A quick moving, entertaining mystery. I’m not entirely sure it all held together, but I’m not going to worry too much about it.
Summary via Goodreads:
When death shatters the serenity of the exclusive moneyed enclave of Tuxedo Park, New York, Eliza Blake, cohost of the country’s premier morning television show KEY to America, is on the scene. While attending a lavish gala at her friends’ newly renovated estate, Pentimento, Eliza’s host is found dead—a grotesque suicide that is the first act in a macabre and intricately conceived plan to expose the sins of the past involving some of the town’s most revered citizens.
Determined to find out the truth, Eliza and her KEY News colleagues—producer Annabelle Murphy, cameraman B.J. D’Elia, and psychiatrist Margo Gonzalez—discover that Pentimento holds the key. Nestled in the park’s sprawling architectural masterpieces, picturesque gardeners’ cottages, and lush, rolling landscape, the glorious mansion is actually a giant “puzzle house,” filled with ingenious clues hidden in its fireplaces, fountains, and frescoes that lead them from one suspicious locale to another—and, one by one, to the victims of a fiendish killer.
As Pentimento gives up its secrets, it becomes clear that no amount of wealth or privilege will keep the residents of Tuxedo Park safe. But just when Eliza unearths one final surprise, she comes face-to-face with a murderer who believes that some puzzles should never be solved.
My first experience with the author was with her more recent To Have and to Kill. I thought her writing style didn’t work well with the cozy mystery, but thought it might work better with this series, which seemed a little grittier.
I was right about that. My guess that her TV experience would lend some appeal to her writing about a TV morning show host also proved true.
The mystery was (deliberately) convoluted. I took it for the entertainment value, and chose not to worry about things like how the bad guys were really making everything much worse for themselves, and how unlikely some of their actions were. Even the framework of the puzzles promised more than they delivered, but that actually worked for me, given the character of the puzzlemaker.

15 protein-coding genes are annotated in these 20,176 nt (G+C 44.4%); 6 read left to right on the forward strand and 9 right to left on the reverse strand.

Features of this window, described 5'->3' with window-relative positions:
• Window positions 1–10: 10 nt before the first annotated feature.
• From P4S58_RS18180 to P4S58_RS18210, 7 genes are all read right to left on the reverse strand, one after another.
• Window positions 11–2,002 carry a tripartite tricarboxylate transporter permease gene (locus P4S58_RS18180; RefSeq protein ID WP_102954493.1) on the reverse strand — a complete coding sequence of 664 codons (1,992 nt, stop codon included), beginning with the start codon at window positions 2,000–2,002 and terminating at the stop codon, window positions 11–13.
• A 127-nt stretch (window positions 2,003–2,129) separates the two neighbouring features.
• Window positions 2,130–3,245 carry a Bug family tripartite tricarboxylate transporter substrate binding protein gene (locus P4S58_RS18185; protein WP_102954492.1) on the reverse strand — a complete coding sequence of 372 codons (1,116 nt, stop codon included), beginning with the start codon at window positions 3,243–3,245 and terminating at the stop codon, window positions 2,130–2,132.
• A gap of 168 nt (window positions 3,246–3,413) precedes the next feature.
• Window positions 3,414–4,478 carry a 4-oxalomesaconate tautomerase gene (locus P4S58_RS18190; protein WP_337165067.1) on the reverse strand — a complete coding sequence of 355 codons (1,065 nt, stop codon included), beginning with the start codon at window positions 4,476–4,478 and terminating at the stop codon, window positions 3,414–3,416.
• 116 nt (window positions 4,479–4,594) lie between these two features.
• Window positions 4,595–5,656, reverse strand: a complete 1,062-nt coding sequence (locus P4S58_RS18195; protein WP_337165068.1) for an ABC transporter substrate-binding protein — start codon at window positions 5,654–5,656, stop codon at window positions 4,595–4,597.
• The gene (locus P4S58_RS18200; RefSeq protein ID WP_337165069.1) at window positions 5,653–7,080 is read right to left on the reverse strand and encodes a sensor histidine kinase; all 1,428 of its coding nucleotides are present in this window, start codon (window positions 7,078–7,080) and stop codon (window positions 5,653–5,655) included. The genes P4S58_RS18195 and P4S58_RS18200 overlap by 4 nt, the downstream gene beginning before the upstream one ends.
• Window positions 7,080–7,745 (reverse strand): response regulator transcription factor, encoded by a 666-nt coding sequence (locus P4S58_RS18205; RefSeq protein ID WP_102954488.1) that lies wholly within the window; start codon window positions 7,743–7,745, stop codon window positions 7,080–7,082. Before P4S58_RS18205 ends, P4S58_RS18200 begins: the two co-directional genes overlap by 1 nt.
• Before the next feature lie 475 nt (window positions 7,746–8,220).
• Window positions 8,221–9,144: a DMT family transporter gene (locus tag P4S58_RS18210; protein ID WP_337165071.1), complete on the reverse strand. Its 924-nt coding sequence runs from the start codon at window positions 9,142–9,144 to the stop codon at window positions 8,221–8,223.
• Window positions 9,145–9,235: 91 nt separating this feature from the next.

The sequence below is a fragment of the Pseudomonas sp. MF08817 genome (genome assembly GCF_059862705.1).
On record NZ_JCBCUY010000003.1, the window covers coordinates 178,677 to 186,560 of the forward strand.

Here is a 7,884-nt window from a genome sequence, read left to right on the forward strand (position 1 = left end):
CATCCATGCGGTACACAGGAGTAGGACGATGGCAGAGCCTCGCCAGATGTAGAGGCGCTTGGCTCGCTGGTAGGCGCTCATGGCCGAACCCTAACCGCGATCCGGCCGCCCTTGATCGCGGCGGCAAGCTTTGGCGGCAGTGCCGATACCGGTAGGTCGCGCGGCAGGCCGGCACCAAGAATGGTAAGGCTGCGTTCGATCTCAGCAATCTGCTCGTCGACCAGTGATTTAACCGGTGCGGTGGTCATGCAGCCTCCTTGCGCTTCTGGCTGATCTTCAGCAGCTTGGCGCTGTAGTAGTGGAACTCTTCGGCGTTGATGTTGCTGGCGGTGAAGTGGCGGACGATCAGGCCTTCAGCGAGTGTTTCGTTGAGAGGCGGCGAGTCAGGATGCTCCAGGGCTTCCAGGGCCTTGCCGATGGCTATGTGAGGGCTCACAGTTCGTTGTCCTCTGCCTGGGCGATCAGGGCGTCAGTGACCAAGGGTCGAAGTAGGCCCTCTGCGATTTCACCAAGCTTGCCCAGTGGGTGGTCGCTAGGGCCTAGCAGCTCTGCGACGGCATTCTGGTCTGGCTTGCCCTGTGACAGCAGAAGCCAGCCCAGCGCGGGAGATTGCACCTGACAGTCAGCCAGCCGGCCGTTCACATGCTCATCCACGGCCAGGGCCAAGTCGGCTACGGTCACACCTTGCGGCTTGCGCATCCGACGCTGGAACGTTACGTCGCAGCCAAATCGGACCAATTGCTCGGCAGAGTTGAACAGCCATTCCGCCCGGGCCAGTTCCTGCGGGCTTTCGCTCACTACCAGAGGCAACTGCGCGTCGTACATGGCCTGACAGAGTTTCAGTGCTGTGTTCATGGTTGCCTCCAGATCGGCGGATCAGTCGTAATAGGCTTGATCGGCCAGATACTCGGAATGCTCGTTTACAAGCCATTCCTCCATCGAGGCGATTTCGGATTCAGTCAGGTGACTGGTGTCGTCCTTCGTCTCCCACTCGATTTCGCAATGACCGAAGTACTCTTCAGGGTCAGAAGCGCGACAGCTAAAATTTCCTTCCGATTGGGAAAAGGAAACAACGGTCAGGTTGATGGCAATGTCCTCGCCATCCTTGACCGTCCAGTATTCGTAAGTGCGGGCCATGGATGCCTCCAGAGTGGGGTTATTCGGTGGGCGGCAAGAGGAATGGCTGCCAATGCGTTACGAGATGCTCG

I found the setting in the closed community of Tuxedo Park to be intriguing, an unfamiliar world within a familiar one. I really liked how the closed setting forced a situation where those involved all knew one another– a very small town in a much larger community.
I enjoyed the character of Eliza Blake. She’s a tough, smart woman. There were references to events that had happened before, and I’m interested in going back to fill in the details, and to get to know the secondary characters a little better. They weren’t particularly well fleshed out in this book, but I suspect that the cumulative picture is more interesting.
Narrator: Isabel Keating does a competent job with Dying for Mercy. I didn’t love her voice, but it wasn’t distracting, either. Her voices for the different characters worked well to distinguish between them.
Production: This was a solid production, with no real issues. It’s a small thing, but I really appreciate that the large number of chapters meant that each disc could start at a chapter break.
Audio or Print? Your choice. I don’t think the audio version adds to or detracts from the book.